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SJM Issues Statement on Zimmerman Case - "Join Us in the Conversation"

posted Aug 1, 2013, 2:58 PM by Sjm Administrator
Scotch Plains/Fanwood, 28 July, 2013 - The steering committee of Social Justice Matters issued the statement below responding to the verdict in the George Zimmerman case and the death of Treyvon Martin.  If you have any questions about the statement, please e-mail us at

We all deplore the violence and loss of life.  The goal of our organization is to open the door to conversations so that we can begin to understand the impact that race has on our perceptions.  

The decision in the Zimmerman case should cause us to ask many questions. President Obama has asked that we all come to understand how others might perceive and understand these events, so that we can continue toward a more perfect union. See the speech at:

Although many pundits have said that this case was not about race, we would be naive if we did not pause to ask the question “is race and racial profiling still an issue? On “race”, there remain disproportionate, negative impacts on people of color in many areas (for example “stop and frisk” – in New York City, 2011, there were 685,724 police stops made; Blacks comprised 350,743, Latinos comprised 223,740, Whites comprised 61,805. That means that 84% were Black and Latino, even though they comprised only 52% of the New York City population.) See also We must engage all of our resources to challenge inequity wherever it appears.

On racial profiling, in New Jersey, on December 30, 1999 the State and the U.S. Justice Department entered into a Consent Decree following an investigation into profiling of minority drivers on the state’s highways - an alleged pattern or practice of racially discriminatory conduct by troopers. On September 21, 2009, the consent decree was dissolved on a joint motion by both parties. We commend the reforms made in the management and training of troopers. What if we could make “reforms” in the hearts of people? Think about how young people feel about racial profiling among people that they meet everyday? See article at:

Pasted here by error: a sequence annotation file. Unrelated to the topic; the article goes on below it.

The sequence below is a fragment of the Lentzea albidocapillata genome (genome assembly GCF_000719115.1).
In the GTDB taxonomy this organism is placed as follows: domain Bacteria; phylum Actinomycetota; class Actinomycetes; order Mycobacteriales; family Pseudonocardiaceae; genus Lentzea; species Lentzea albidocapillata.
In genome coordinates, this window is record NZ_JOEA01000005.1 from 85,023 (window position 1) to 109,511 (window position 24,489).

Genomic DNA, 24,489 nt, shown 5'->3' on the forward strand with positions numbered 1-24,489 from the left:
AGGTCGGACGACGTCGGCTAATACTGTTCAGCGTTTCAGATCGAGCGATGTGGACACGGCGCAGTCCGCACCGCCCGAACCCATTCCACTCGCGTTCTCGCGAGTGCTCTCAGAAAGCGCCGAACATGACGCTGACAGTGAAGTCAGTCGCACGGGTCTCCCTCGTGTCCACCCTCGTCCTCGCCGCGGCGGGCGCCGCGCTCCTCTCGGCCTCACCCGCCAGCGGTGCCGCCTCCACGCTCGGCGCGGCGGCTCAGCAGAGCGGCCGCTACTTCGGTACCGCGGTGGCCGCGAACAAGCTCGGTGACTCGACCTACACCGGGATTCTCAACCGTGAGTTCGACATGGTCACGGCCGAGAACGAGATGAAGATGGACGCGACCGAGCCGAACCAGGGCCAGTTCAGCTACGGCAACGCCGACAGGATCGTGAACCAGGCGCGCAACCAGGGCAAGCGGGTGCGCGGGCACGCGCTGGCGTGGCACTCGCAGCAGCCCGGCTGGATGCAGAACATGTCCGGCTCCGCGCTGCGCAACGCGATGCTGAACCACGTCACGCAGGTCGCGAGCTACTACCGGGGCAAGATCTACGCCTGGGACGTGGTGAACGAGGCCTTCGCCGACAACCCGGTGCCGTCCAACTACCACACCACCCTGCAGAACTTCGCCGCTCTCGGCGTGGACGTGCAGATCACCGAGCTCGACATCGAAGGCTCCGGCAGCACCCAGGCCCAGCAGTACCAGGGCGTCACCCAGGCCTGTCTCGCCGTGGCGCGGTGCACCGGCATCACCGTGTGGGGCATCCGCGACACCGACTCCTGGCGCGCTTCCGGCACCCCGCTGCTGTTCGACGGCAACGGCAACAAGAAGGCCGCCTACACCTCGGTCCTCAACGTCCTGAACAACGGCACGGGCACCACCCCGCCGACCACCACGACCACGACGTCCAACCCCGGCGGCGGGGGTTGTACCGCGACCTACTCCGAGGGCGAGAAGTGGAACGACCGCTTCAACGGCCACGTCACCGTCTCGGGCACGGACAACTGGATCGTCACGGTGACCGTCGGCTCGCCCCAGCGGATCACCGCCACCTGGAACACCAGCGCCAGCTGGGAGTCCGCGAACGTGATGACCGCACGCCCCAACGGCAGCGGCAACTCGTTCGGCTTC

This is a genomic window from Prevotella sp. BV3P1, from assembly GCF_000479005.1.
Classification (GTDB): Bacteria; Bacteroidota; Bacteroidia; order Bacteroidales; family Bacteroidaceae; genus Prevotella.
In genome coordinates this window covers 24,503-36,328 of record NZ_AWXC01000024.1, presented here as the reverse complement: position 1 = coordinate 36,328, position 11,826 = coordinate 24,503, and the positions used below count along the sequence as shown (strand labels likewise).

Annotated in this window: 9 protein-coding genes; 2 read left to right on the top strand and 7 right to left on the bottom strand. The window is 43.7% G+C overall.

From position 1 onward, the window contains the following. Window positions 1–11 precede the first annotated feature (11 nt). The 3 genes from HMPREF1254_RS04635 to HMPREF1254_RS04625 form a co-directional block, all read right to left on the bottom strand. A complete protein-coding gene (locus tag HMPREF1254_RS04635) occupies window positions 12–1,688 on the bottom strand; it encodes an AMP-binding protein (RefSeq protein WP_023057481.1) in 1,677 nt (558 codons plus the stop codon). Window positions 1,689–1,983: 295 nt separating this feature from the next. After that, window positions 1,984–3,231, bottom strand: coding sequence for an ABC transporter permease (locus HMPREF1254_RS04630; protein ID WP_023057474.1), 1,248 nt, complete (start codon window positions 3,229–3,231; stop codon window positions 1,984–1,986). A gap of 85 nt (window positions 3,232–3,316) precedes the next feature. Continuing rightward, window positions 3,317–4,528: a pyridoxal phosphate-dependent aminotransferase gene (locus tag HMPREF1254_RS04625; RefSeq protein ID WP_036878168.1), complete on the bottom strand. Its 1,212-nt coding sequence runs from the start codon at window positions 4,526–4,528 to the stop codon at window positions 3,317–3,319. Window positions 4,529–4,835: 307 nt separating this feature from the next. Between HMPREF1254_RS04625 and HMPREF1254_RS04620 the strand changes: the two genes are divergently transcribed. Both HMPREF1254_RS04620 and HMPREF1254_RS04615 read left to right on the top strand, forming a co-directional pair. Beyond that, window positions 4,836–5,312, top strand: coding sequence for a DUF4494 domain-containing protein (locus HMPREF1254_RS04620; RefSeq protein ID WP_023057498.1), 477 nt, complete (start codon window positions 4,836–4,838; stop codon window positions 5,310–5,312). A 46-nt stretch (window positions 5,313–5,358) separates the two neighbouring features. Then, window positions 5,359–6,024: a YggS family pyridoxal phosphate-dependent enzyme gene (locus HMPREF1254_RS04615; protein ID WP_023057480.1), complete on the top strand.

Is the “Stand Your Ground” law appropriate? There are 16 states with Stand Your Ground Laws: Alabama, Arizona, Florida, Georgia, Indiana, Kentucky, Louisiana, Mississippi, Montana, Nevada, New Hampshire, Oklahoma, Pennsylvania, Texas, Tennessee, and Utah. In New Jersey the standard for self-defense is very different than in those states. “Safe retreat” is the order of the day. That is, the New Jersey Self-Defense Law states that the use of “deadly force” is not justifiable, among other things, when “the actor knows that he can avoid the necessity of using such force with complete safety by retreating…” (N.J.S.A. 2C:3-4) What should we teach our children (ALL of our children) about how to respond to conflict? Some pundits believe that the Zimmerman case is similar to that of the Bernard Getz case from 1984. See article at:

Should we move toward an armed “vigilante” community? While the right to bear arms is clear from both federal and New Jersey Constitutions, events like what occurred in Sandy Hook, Ct., Sanford, Fla., Aurora, Co., and others, should give us reason for pause.

These are just some of the questions that we believe have been brought to the fore. We believe that a serious, open, and respectful discussion can help us along that path toward a “more perfect union.”  We ask that you join us in these conversations.